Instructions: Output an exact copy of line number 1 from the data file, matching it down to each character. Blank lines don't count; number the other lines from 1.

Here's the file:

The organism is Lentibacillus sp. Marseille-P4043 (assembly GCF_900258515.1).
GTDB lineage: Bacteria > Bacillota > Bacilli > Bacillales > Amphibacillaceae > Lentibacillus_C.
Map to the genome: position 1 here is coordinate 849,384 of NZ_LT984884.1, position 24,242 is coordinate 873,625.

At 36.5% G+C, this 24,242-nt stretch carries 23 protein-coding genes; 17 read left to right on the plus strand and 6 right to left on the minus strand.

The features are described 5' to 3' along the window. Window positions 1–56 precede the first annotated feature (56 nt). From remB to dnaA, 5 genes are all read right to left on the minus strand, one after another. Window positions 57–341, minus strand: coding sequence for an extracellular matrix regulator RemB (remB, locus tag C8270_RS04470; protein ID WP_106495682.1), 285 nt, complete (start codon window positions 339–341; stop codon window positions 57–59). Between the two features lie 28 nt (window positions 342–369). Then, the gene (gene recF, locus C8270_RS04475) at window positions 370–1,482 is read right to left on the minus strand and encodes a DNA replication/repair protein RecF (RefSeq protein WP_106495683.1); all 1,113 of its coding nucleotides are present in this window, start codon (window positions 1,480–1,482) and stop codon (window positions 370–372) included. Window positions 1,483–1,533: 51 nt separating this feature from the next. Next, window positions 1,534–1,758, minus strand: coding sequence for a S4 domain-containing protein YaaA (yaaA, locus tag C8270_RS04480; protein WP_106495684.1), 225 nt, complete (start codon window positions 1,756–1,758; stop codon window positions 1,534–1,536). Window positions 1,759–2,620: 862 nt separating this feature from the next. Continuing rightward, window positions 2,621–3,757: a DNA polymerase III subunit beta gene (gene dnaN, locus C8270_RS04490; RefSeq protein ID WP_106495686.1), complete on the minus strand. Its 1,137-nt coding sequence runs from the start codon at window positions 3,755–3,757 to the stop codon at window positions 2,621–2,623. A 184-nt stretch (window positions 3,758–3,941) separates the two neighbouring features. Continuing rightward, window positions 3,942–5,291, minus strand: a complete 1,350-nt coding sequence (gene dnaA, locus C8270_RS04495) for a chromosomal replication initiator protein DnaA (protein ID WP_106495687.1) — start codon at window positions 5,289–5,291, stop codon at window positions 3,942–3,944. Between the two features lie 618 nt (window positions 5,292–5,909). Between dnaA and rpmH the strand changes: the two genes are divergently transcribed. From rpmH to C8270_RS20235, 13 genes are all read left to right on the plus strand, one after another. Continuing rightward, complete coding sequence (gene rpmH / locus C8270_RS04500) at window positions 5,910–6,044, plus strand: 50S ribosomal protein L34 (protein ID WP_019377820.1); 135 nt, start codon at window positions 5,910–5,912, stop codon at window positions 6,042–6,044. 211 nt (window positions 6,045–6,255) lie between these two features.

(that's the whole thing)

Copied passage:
The organism is Lentibacillus sp. Marseille-P4043 (assembly GCF_900258515.1).